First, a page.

Identifying symptom subgroups in patients with ME/CFS – relationships to functioning and quality of life

Martin A. Jonsjö*, Rikard K. Wicksell, Linda Holmström, Anna Andreasson, Indre Bileviciute-Ljungar, Gunnar L. Olsson

*Corresponding author for this work

Research output: Contribution to journalArticlepeer-review

2 Citations (Scopus)

Abstract

Background: It is still not clear whether the diagnosis Myalgic Encephalomyelitis/Chronic Fatigue Syndrome (ME/CFS) constitutes one single disease entity, as diagnosis depends on clinical case definitions. The variation of symptoms across individuals indicates important differences between individuals diagnosed with ME/CFS. Also, the variation in daily functioning and quality of life measures among subgroups of symptoms is still unclear. Purpose: The present study examines the associations between symptoms in ME/CFS, and evaluates the relationships between symptom subgroups, functioning and quality of life. Methods: Data were collected from 106 adults as part of the assessment at a tertiary specialist clinic for ME/CFS. Principal component analyses (PCA) were utilized to identify symptom subgroups, and the relationships with functioning and quality of life were evaluated using bivariate correlations. Results: The PCA suggested four statistically distinct and clinically meaningful subgroups of symptoms. The latent constructs were labeled Inflammatory, Pain, Neurocognitive, and Autonomic. All symptom subgroups correlated significantly with measures of fatigue, mood, functioning and quality of life. Notably, the correlations between symptom subgroups and criteria variables (e.g. mood) varied in strength, indicating a difference in the relative importance of symptom subgroups. Conclusions: Although tentative, the results from this study support previous research and suggest that there are important symptom subgroups among individuals with ME/CFS. Furthermore, these results indicate that symptom profiles may be of importance to understand the variation between individuals in the impact of symptoms on functioning. Thus, more research is warranted to validate these findings and investigate possible differences in etiology between patient subgroups.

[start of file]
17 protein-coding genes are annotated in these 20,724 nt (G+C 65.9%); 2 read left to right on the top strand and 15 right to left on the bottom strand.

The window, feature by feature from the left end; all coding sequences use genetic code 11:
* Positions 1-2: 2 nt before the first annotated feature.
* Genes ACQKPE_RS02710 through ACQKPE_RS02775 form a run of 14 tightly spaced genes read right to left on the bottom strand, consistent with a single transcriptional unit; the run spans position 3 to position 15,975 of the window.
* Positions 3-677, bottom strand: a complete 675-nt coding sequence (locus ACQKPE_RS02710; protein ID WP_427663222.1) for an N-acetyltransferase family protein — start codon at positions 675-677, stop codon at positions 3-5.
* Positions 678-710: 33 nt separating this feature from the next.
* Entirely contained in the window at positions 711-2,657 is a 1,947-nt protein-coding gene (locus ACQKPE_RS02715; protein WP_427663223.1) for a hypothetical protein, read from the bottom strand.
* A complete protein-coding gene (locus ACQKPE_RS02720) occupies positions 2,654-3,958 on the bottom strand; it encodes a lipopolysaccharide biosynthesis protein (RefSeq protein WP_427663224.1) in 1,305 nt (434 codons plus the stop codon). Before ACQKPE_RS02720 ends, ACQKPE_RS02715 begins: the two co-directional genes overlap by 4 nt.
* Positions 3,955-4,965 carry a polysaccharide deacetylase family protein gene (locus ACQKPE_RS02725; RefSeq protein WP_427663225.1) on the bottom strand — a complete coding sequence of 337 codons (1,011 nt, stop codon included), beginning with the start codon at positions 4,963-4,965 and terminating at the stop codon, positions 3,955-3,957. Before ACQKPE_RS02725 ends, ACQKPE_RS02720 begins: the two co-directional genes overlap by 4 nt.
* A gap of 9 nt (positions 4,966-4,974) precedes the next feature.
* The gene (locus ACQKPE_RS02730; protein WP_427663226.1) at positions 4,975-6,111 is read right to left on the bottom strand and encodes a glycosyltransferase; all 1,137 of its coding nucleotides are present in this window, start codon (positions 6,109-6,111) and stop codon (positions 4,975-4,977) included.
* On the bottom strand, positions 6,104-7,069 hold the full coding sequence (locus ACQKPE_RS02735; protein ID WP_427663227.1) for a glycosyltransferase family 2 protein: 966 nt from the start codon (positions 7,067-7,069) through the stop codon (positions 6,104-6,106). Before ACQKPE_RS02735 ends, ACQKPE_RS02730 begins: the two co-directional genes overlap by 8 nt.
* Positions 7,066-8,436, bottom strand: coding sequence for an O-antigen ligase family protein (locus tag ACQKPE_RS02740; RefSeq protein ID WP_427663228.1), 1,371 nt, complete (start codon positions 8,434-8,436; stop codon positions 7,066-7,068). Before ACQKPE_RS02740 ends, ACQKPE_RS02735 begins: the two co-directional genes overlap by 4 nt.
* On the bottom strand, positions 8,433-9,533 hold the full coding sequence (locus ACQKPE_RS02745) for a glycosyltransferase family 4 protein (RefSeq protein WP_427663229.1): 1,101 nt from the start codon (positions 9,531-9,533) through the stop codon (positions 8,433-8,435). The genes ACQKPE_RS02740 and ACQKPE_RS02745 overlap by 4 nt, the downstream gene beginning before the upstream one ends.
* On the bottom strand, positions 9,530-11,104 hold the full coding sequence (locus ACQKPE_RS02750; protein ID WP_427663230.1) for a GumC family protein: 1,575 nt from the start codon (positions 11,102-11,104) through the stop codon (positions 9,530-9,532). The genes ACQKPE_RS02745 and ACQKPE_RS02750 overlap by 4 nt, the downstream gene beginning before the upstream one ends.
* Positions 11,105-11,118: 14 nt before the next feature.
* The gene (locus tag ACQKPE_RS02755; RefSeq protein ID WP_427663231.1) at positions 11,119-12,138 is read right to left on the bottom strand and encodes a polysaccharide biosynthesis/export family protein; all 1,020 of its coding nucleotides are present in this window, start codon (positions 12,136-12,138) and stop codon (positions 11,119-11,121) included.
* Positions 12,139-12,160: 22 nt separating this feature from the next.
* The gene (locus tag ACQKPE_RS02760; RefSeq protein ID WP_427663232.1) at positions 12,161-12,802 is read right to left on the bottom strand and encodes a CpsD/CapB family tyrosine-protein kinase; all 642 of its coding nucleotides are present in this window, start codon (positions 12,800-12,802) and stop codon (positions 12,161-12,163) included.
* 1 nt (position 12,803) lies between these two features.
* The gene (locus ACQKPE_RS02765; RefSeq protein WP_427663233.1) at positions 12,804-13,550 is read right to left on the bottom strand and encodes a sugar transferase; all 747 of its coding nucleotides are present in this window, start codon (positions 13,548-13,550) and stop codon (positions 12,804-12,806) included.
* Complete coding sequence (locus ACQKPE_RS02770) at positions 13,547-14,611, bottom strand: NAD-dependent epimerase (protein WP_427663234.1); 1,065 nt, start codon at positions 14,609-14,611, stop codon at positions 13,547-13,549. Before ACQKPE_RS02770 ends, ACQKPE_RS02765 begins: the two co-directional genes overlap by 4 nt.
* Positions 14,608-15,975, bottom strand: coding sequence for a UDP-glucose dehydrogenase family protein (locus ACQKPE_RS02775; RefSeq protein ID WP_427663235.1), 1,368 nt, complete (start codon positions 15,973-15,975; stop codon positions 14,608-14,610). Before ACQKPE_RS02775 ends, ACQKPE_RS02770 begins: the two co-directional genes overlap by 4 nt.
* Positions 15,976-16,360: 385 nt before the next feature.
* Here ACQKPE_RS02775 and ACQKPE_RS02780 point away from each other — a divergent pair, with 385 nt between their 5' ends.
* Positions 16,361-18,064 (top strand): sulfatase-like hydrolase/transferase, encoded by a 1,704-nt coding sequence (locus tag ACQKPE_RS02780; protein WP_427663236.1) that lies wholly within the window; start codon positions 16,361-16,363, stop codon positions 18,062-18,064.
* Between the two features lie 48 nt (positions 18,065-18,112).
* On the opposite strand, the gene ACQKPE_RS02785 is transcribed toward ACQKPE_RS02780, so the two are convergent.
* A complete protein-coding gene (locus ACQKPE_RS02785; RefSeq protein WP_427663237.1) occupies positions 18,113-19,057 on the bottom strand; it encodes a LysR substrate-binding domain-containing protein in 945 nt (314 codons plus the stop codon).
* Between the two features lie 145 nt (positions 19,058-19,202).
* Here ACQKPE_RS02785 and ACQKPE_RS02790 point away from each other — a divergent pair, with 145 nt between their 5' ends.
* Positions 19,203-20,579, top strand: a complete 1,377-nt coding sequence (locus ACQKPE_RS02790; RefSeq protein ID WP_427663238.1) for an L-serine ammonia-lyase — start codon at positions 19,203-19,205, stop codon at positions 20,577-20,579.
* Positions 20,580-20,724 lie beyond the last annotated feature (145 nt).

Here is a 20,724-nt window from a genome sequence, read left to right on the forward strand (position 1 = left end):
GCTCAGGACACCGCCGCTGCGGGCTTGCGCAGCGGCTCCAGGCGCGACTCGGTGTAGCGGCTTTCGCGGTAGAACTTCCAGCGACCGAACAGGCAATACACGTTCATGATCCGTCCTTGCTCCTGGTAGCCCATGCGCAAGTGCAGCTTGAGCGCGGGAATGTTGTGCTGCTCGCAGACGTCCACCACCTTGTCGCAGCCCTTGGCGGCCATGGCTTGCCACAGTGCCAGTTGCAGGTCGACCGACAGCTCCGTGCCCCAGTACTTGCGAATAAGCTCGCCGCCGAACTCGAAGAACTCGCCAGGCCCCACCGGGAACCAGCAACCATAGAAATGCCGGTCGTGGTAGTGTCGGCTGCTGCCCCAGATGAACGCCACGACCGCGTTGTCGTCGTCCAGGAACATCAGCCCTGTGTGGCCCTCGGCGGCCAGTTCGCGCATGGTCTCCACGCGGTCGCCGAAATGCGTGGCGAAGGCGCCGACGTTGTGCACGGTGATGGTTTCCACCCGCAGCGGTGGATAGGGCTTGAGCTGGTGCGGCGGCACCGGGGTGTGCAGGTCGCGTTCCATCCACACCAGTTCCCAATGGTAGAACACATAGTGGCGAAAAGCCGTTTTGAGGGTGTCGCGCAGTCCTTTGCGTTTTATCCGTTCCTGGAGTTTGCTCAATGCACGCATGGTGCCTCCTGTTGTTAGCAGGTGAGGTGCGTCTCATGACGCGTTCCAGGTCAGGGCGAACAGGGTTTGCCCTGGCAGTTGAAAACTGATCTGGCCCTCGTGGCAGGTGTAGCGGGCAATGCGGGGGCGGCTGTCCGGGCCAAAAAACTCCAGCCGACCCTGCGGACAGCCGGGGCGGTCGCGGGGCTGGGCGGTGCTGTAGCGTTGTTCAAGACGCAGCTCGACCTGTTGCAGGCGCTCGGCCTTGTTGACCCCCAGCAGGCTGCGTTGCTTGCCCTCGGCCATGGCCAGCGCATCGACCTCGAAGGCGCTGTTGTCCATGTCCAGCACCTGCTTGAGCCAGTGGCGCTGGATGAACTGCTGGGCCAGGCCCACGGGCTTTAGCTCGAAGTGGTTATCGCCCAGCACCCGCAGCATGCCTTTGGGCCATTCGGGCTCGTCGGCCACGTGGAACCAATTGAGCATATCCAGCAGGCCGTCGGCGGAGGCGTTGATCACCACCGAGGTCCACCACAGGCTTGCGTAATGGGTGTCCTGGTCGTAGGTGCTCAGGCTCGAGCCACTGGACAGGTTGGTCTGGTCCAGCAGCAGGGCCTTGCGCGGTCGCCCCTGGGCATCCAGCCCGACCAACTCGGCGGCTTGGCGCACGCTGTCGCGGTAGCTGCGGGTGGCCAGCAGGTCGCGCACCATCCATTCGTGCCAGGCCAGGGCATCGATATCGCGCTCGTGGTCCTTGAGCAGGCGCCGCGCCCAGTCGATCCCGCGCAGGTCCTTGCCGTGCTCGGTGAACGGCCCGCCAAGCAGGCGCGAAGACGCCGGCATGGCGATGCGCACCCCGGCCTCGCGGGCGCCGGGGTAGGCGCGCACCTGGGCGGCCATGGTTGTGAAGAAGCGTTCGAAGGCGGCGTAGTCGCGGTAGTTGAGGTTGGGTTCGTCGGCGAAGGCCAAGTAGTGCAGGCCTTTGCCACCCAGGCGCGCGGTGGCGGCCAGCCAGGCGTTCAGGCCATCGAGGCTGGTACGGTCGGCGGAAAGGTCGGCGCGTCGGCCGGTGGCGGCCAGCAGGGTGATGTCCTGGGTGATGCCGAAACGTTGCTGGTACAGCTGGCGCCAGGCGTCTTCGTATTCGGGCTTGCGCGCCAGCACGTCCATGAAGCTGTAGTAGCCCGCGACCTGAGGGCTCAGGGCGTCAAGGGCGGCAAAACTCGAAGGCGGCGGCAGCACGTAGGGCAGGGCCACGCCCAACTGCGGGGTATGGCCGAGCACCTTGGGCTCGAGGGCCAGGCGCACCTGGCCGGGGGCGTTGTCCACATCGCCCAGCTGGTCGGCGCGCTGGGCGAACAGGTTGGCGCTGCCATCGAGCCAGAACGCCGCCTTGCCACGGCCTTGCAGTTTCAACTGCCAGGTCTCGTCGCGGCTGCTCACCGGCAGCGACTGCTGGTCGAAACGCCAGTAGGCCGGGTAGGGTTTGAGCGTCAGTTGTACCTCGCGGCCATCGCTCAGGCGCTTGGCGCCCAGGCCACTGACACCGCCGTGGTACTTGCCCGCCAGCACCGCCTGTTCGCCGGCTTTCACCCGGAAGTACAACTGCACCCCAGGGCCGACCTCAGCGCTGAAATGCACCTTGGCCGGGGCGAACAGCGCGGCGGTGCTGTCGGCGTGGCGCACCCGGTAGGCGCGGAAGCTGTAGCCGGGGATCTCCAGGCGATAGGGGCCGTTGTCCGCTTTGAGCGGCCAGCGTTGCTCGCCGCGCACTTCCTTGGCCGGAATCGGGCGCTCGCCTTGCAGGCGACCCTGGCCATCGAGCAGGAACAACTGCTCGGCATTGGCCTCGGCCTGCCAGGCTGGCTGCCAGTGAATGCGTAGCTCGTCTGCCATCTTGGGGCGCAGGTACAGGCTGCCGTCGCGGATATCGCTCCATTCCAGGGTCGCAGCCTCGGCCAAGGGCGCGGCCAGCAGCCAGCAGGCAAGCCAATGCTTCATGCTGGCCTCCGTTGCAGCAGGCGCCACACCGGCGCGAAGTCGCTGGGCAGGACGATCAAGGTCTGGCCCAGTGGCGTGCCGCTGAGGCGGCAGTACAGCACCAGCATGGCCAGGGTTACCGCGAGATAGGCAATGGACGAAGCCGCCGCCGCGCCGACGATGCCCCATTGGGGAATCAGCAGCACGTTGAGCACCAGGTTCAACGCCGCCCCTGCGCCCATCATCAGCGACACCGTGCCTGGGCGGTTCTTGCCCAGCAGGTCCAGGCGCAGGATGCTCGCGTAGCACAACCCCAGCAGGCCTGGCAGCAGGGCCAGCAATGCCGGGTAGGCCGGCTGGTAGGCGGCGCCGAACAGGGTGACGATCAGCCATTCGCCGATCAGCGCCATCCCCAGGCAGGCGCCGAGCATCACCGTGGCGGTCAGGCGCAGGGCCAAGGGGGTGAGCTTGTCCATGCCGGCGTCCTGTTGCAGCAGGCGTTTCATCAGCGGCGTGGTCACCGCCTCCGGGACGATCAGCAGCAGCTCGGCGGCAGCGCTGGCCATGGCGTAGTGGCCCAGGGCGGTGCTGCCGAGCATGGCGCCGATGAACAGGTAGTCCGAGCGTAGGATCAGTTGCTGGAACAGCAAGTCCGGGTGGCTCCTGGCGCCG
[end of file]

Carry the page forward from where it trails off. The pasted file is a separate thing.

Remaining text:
Original languageEnglish
Pages (from-to)33-42
Number of pages10
JournalFatigue: Biomedicine, Health and Behavior
Volume5
Issue number1
DOIs
Publication statusPublished - 2017
Externally publishedYes

Keywords

  • chronic fatigue syndrome
  • symptom
  • symptom subgroups
  • quality of life

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